Non-steroidal anti-inflammatory medication: Drugs such as ibuprofen and naproxen (check with GP if you are on other medications or if using these drugs for more than a month) help to reduce pain and swelling. They do not reduce the thickening of the degenerated tendon.

The following exercises can help to stretch the calf muscles and reduce stress on the Achilles tendon.

  • Eccentric Stretching Protocol –  Eccentric stretching aims to stretch the calf muscle.
  • Bilateral heel drop – Stand at the edge of the bottom step of a stair or a platform with just the front half of your foot. This position will allow your heel to move up and down. Care must be taken to ensure that you are balanced correctly to prevent falling and injury. Be sure to hold onto a railing or bannister to help you balance. Slowly lower your heels to the lowest point possible by bending at the ankle (dorsiflexion). Hold the position for 30-60 seconds and relax. Repeat this exercise 20 -30 times. A strong pull in the calf should be felt during the stretch. This exercise should be done in a slow, controlled fashion. Rapid movement can create the risk of damage to the tendon. As the pain improves, you can increase the difficulty level of the exercise by holding a small weight in each hand.
  • Single leg heel drop – This exercise is performed similarly to the bilateral heel drop, except that all your weight is focused on one leg. This should be done only after the bilateral heel drop has been mastered.

Physiotherapy: Physiotherapy is very helpful in treating Achilles tendonitis and a physiotherapist can guide the stretching exercise programme. It has proven to work better for noninsertional tendonitis than for insertional tendonitis.

Supportive shoes and orthotics –  Pain from insertional Achilles tendinitis is often helped by certain shoes, as well as orthotic devices. For example, shoes that are softer at the back of the heel can reduce irritation of the tendon. In addition, heel lifts can take some strain off the tendon.

Heel lifts are also very helpful for patients with insertional tendonitis because they can move the heel away from the back of the shoe, where rubbing can occur. They also take some strain off the tendon. Like a heel lift, a silicone Achilles sleeve can reduce irritation from the back of a shoe.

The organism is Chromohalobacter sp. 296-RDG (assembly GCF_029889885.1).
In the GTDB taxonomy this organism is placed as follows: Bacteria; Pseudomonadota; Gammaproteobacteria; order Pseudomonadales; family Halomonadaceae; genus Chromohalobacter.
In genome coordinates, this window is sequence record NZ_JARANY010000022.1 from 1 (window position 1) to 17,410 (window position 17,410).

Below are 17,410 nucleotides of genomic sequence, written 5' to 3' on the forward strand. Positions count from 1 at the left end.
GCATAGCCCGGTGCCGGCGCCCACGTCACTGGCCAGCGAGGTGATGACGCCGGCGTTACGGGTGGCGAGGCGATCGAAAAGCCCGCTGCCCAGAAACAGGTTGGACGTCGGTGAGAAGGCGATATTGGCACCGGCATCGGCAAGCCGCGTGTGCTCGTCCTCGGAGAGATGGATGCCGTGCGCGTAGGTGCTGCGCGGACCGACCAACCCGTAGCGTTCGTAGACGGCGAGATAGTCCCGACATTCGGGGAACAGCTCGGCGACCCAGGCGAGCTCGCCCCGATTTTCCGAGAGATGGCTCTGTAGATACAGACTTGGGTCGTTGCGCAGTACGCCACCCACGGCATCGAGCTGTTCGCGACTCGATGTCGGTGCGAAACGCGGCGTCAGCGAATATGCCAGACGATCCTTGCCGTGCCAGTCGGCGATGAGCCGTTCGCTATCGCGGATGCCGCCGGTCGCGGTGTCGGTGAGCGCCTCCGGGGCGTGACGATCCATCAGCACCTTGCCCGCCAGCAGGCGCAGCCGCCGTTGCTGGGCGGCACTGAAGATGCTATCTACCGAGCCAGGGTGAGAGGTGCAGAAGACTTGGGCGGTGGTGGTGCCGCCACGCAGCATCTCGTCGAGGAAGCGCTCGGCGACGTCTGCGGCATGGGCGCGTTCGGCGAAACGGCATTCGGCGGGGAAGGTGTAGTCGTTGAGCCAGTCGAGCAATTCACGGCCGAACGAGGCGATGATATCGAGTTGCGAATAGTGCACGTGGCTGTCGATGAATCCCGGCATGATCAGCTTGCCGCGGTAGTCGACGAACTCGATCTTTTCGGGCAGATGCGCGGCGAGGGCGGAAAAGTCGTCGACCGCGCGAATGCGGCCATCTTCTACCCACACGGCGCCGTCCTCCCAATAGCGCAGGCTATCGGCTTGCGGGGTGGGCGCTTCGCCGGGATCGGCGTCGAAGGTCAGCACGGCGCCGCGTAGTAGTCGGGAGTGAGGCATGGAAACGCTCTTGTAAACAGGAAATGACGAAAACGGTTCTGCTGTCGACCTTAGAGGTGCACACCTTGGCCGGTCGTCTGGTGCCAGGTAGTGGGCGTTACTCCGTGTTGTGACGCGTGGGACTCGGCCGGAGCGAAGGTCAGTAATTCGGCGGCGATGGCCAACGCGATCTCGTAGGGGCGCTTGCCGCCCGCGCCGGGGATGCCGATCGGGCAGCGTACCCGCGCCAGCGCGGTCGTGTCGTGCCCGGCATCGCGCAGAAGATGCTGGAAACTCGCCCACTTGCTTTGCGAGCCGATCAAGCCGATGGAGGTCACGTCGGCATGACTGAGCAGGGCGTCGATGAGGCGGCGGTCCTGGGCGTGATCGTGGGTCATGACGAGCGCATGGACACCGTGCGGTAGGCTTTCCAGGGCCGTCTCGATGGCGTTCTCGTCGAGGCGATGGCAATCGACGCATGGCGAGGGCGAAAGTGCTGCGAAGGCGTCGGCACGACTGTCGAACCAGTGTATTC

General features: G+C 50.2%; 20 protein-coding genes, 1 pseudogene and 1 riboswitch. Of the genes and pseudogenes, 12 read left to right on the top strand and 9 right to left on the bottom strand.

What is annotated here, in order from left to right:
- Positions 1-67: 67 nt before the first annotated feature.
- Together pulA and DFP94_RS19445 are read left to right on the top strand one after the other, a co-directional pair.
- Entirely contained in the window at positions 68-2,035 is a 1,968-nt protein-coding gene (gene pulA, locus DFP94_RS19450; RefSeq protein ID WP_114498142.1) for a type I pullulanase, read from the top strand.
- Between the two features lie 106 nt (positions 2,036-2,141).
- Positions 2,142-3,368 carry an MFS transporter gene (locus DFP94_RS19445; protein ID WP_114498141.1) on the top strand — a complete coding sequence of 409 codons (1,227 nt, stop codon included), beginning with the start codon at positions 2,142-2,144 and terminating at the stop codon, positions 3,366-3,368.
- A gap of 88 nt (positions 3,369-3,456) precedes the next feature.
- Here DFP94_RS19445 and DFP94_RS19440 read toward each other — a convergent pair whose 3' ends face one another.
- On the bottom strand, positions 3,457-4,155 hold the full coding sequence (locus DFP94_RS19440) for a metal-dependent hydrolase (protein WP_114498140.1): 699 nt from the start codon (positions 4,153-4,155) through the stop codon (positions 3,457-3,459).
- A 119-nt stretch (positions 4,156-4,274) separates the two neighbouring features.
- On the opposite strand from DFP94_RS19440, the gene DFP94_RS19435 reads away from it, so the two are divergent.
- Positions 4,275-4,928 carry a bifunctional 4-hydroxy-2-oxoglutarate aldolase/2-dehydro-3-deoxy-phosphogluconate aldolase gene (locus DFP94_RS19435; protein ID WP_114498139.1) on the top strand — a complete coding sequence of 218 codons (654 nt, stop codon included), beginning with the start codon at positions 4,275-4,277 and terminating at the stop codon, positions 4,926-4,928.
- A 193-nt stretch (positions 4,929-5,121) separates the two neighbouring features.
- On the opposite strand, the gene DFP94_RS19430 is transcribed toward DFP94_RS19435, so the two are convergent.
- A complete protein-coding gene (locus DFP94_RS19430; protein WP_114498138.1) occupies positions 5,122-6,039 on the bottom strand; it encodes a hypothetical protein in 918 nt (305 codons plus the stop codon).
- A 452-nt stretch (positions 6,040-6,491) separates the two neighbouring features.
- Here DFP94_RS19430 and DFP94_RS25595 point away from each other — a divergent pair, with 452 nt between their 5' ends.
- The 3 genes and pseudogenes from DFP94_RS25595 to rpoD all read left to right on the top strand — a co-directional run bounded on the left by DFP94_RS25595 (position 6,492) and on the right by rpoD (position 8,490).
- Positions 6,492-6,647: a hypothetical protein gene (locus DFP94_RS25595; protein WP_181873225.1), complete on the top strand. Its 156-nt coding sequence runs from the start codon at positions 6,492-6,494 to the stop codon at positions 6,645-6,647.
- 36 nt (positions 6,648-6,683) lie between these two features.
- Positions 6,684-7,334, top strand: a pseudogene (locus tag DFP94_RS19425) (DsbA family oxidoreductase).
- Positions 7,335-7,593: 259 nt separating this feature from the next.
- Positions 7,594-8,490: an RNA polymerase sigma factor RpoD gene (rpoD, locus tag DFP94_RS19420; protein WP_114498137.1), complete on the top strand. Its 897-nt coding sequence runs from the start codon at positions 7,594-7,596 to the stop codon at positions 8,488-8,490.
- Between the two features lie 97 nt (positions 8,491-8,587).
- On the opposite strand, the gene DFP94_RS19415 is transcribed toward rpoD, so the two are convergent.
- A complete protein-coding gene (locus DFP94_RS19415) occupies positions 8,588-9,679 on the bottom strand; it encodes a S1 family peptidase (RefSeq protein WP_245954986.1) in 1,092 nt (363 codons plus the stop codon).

If your pain is severe, your doctor may recommend a walking (airboot) boot for a short time. This gives the tendon a chance to rest before any therapy is begun. Extended use of a boot is discouraged, though, because it can weaken your calf muscle.

Extracorporeal shockwave therapy (ESWT) – During this procedure, high-energy shockwave impulses stimulate the healing process in damaged tendon tissue. ESWT is noninvasive—it does not require a surgical incision and there is minimal risk involved.

PRP (platelet) Injections – may be tried before considering surgery.

Cortisone – a type of steroid, is a powerful anti-inflammatory medication. Cortisone injections into the Achilles tendon are rarely recommended because they can cause the tendon to rupture (tear).

Surgical Treatments

Surgery should only be considered if all non surgical measures have been explored OR if symptoms are significant. Surgical methods of treatments include:





Book a call with one of our team

Find out how we can help you with your Big Toe Arthritis (Hallux Rigidus) with non-surgery treatments. Simply fill in this contact form and our Medical Secretary will be in touch to schedule a time that works for you.
  • If you wish to proceed after your Introductory call with one of our team, a face to face consultation with Dr Sajid Shariff costs £200.